Spouse Exchanges: I Know the Perfect People …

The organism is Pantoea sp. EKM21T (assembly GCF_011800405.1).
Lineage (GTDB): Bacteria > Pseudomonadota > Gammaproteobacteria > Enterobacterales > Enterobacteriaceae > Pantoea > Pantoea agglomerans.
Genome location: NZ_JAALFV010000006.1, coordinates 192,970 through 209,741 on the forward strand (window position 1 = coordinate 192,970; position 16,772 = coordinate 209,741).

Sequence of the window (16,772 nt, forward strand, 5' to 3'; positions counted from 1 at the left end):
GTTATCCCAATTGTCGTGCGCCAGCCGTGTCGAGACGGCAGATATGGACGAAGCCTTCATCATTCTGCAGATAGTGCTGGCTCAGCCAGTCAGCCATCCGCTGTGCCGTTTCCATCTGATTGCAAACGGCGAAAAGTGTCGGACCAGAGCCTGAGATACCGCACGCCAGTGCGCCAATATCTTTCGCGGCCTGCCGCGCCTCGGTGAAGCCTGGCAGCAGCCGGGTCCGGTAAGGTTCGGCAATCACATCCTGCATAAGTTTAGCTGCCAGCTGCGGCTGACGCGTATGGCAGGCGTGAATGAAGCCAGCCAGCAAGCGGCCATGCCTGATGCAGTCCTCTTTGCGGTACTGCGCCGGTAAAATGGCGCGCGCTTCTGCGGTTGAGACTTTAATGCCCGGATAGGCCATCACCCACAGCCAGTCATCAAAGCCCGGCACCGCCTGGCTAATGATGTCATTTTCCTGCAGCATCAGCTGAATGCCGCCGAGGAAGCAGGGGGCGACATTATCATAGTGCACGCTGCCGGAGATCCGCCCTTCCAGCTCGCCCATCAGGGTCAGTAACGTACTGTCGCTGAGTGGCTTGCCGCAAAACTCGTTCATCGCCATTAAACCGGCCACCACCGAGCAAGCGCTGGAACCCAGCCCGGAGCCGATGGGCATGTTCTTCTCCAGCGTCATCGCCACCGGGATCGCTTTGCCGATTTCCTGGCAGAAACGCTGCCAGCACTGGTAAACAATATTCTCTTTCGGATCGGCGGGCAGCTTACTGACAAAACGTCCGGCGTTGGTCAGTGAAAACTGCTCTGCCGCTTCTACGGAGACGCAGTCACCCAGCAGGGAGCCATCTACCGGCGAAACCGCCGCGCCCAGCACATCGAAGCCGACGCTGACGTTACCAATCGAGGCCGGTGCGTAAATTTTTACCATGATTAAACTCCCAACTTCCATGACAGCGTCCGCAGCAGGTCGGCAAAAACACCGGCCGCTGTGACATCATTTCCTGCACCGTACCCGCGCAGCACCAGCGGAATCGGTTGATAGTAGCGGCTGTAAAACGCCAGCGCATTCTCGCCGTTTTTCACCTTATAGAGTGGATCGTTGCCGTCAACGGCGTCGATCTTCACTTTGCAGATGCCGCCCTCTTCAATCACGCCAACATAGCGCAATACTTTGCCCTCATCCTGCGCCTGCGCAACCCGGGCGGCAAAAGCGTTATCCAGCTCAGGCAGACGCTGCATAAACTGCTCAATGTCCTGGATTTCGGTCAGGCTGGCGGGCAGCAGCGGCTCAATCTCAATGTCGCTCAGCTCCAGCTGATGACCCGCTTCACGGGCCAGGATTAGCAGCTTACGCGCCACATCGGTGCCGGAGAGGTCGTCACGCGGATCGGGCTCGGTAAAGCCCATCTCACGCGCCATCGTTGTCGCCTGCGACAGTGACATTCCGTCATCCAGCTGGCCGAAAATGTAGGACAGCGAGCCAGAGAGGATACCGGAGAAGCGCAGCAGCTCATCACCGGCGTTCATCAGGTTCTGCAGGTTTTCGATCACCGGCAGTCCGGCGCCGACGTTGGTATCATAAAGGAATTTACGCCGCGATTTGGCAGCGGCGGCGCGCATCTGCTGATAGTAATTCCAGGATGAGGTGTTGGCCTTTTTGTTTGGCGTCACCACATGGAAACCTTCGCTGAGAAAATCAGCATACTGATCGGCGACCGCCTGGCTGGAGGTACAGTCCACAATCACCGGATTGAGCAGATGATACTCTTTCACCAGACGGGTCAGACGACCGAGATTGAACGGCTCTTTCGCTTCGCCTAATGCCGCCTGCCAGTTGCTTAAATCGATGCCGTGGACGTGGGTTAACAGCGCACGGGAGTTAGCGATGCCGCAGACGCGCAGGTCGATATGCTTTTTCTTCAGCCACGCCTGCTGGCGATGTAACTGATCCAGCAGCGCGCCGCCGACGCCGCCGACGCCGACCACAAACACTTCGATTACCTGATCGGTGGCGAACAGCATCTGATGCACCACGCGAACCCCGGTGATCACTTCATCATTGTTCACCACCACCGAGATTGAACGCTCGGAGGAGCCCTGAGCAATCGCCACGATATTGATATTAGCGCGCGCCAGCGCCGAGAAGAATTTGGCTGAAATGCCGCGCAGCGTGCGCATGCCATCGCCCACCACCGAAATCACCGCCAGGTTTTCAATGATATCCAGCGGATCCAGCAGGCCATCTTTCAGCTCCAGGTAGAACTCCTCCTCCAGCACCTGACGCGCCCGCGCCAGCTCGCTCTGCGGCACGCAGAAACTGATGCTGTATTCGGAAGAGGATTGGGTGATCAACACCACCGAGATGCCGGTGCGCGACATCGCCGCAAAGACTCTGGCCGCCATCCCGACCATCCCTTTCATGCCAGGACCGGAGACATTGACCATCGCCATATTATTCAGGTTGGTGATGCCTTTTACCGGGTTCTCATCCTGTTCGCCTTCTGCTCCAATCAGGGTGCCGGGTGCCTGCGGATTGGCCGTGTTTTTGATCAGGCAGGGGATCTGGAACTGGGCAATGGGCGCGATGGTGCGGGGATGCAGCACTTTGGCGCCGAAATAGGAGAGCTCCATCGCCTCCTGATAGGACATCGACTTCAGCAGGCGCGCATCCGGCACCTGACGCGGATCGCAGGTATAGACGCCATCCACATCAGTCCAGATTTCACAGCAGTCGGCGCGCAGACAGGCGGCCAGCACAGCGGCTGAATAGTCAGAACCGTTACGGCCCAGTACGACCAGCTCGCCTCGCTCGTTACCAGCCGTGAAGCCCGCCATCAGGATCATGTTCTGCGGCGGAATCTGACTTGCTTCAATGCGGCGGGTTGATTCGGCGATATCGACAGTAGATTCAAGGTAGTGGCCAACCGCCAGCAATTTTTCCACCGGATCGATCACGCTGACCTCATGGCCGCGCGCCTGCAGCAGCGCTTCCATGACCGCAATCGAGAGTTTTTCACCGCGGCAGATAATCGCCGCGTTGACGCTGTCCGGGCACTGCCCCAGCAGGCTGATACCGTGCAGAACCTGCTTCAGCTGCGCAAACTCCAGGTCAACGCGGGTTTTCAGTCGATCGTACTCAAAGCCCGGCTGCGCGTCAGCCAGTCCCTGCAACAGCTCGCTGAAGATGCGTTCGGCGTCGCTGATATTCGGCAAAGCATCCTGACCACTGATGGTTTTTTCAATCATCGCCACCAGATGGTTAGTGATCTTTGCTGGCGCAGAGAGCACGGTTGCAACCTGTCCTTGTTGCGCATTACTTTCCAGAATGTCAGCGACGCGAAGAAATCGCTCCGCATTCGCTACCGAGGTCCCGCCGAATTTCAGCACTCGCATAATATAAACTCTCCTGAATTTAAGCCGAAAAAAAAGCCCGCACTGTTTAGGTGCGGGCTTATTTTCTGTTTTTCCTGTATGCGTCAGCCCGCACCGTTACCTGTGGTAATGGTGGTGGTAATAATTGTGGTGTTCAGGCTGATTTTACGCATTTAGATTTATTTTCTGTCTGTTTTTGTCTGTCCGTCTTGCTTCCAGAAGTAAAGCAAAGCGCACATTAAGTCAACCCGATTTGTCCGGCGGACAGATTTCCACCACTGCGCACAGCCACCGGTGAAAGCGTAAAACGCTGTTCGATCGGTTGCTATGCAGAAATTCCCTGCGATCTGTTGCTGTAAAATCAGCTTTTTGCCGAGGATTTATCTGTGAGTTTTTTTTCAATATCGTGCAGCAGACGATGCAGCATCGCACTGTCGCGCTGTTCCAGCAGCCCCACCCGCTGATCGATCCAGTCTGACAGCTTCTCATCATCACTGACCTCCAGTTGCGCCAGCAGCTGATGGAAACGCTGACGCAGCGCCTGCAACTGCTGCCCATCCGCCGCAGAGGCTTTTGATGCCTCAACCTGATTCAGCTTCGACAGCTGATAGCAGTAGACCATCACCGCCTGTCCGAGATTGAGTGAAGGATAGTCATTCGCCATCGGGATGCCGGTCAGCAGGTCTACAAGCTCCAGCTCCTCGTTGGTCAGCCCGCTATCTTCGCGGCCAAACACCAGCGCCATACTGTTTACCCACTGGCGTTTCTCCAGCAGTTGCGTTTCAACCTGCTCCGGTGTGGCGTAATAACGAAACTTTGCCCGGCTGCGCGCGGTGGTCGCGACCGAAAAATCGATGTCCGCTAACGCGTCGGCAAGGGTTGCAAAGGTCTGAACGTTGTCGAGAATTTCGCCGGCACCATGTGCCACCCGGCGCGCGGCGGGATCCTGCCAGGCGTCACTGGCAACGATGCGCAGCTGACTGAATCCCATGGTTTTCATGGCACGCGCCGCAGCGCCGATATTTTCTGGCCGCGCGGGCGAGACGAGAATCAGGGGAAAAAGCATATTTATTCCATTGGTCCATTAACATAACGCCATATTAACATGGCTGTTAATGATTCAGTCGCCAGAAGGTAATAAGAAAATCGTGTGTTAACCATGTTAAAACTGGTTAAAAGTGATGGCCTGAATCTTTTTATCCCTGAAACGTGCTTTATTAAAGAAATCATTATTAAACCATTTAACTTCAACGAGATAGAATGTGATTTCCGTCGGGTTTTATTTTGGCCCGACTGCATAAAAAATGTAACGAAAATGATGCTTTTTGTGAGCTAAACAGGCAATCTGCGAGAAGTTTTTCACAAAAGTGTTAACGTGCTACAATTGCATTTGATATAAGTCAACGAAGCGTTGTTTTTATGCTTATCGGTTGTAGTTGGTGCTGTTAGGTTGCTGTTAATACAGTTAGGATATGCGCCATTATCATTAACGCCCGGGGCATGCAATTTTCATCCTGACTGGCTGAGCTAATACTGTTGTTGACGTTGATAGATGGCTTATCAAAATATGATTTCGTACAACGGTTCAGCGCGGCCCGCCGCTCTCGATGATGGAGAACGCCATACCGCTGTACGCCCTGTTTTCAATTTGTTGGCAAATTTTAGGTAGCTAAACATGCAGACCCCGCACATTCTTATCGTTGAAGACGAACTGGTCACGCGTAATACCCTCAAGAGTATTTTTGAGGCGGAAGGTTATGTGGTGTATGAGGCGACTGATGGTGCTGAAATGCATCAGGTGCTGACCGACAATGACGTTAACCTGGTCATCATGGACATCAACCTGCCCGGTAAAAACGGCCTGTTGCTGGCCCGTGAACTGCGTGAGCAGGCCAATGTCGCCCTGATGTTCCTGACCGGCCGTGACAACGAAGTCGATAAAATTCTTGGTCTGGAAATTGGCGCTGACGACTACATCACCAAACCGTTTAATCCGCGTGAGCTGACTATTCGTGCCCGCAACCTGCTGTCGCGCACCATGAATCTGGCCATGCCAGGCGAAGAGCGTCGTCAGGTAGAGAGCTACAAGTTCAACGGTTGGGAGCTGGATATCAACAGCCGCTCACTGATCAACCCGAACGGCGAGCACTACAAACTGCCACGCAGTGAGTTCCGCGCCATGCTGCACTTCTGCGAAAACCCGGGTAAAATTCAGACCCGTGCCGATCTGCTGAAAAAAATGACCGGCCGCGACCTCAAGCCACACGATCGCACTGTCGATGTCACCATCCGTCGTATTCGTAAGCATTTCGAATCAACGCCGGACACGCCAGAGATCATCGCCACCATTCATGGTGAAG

I’m intrigued by what I call the spouse-exchange sub-genre of reality television — specifically, Fox’s Trading Spouses: Meet Your New Mommy and ABC’s Wife Swap. I was very skeptical at first, though, suspecting that these programs (like their Survivor-type predecessors) did nothing more than exploit people’s baser instincts. In fact I’ve found that the contrasts between the families selected for these shows reveal a great deal about both human nature and Americans’ entertainment preferences. So I’ve enjoyed them in general and have followed their development. When I started watching just over a year ago the shows seemed pleasantly spontaneous (even if this made some portions a little boring); the contrasts tended to emerge in the course of the program’s narrative, helped along by skilled editing. Since then, the differences between the families participating have become sharper and more polarized. At least that’s how they’re promoted these days. It seems as though the producers have sifted through numerous applications from people wanting their “fifteen minutes” in order to pair the most obvious opposites. The online applications do ask some provocative questions, such as whether or not there has been any feuding in the applicant’s family.